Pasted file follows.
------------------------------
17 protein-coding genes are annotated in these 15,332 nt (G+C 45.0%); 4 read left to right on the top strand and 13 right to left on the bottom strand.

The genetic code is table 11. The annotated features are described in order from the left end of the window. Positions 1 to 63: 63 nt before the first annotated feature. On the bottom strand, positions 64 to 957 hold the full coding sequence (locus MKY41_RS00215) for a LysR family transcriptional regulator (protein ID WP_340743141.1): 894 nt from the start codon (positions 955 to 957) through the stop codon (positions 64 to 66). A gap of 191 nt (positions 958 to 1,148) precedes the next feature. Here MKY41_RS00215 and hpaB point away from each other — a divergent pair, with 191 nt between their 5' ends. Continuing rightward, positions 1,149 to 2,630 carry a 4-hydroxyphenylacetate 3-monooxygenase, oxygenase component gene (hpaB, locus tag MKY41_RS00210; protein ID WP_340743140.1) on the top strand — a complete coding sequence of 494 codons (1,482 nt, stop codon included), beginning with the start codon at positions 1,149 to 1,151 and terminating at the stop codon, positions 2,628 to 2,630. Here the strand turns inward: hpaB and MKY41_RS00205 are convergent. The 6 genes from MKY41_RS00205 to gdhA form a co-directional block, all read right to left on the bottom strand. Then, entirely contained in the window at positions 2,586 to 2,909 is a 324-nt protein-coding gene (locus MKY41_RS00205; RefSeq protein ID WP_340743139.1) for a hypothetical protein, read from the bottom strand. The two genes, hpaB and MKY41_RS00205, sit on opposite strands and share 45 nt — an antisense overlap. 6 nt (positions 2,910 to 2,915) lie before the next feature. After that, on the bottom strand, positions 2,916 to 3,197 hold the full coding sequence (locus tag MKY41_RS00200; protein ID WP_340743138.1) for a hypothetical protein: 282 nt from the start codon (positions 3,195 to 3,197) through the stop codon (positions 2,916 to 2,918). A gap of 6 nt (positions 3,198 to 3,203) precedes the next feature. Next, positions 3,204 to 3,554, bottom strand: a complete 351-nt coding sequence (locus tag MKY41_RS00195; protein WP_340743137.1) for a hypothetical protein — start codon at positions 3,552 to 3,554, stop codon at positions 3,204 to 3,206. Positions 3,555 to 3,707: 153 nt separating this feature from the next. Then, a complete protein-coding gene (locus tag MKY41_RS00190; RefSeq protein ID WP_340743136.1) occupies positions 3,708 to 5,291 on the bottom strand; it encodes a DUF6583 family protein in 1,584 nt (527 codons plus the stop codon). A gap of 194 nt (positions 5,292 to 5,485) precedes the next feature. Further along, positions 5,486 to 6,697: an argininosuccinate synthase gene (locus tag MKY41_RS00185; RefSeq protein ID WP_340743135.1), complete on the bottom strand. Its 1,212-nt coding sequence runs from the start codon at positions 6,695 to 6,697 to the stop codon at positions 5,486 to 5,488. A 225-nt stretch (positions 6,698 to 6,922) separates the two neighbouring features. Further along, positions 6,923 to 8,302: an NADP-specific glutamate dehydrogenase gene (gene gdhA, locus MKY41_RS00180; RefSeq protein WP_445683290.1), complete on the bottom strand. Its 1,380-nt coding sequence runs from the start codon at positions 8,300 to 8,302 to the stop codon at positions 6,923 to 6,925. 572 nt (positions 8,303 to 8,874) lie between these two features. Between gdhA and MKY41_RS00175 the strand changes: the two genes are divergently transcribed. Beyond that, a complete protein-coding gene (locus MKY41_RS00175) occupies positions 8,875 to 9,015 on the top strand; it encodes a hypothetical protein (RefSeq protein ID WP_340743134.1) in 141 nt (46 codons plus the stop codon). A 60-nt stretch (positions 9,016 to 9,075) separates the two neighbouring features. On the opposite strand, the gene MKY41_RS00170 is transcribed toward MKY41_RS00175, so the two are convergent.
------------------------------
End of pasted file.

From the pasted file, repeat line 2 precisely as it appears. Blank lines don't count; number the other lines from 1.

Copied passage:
The genetic code is table 11. The annotated features are described in order from the left end of the window. Positions 1 to 63: 63 nt before the first annotated feature. On the bottom strand, positions 64 to 957 hold the full coding sequence (locus MKY41_RS00215) for a LysR family transcriptional regulator (protein ID WP_340743141.1): 894 nt from the start codon (positions 955 to 957) through the stop codon (positions 64 to 66). A gap of 191 nt (positions 958 to 1,148) precedes the next feature. Here MKY41_RS00215 and hpaB point away from each other — a divergent pair, with 191 nt between their 5' ends. Continuing rightward, positions 1,149 to 2,630 carry a 4-hydroxyphenylacetate 3-monooxygenase, oxygenase component gene (hpaB, locus tag MKY41_RS00210; protein ID WP_340743140.1) on the top strand — a complete coding sequence of 494 codons (1,482 nt, stop codon included), beginning with the start codon at positions 1,149 to 1,151 and terminating at the stop codon, positions 2,628 to 2,630. Here the strand turns inward: hpaB and MKY41_RS00205 are convergent. The 6 genes from MKY41_RS00205 to gdhA form a co-directional block, all read right to left on the bottom strand. Then, entirely contained in the window at positions 2,586 to 2,909 is a 324-nt protein-coding gene (locus MKY41_RS00205; RefSeq protein ID WP_340743139.1) for a hypothetical protein, read from the bottom strand. The two genes, hpaB and MKY41_RS00205, sit on opposite strands and share 45 nt — an antisense overlap. 6 nt (positions 2,910 to 2,915) lie before the next feature. After that, on the bottom strand, positions 2,916 to 3,197 hold the full coding sequence (locus tag MKY41_RS00200; protein ID WP_340743138.1) for a hypothetical protein: 282 nt from the start codon (positions 3,195 to 3,197) through the stop codon (positions 2,916 to 2,918). A gap of 6 nt (positions 3,198 to 3,203) precedes the next feature. Next, positions 3,204 to 3,554, bottom strand: a complete 351-nt coding sequence (locus tag MKY41_RS00195; protein WP_340743137.1) for a hypothetical protein — start codon at positions 3,552 to 3,554, stop codon at positions 3,204 to 3,206. Positions 3,555 to 3,707: 153 nt separating this feature from the next. Then, a complete protein-coding gene (locus tag MKY41_RS00190; RefSeq protein ID WP_340743136.1) occupies positions 3,708 to 5,291 on the bottom strand; it encodes a DUF6583 family protein in 1,584 nt (527 codons plus the stop codon). A gap of 194 nt (positions 5,292 to 5,485) precedes the next feature. Further along, positions 5,486 to 6,697: an argininosuccinate synthase gene (locus tag MKY41_RS00185; RefSeq protein ID WP_340743135.1), complete on the bottom strand. Its 1,212-nt coding sequence runs from the start codon at positions 6,695 to 6,697 to the stop codon at positions 5,486 to 5,488. A 225-nt stretch (positions 6,698 to 6,922) separates the two neighbouring features. Further along, positions 6,923 to 8,302: an NADP-specific glutamate dehydrogenase gene (gene gdhA, locus MKY41_RS00180; RefSeq protein WP_445683290.1), complete on the bottom strand. Its 1,380-nt coding sequence runs from the start codon at positions 8,300 to 8,302 to the stop codon at positions 6,923 to 6,925. 572 nt (positions 8,303 to 8,874) lie between these two features. Between gdhA and MKY41_RS00175 the strand changes: the two genes are divergently transcribed. Beyond that, a complete protein-coding gene (locus MKY41_RS00175) occupies positions 8,875 to 9,015 on the top strand; it encodes a hypothetical protein (RefSeq protein ID WP_340743134.1) in 141 nt (46 codons plus the stop codon). A 60-nt stretch (positions 9,016 to 9,075) separates the two neighbouring features. On the opposite strand, the gene MKY41_RS00170 is transcribed toward MKY41_RS00175, so the two are convergent.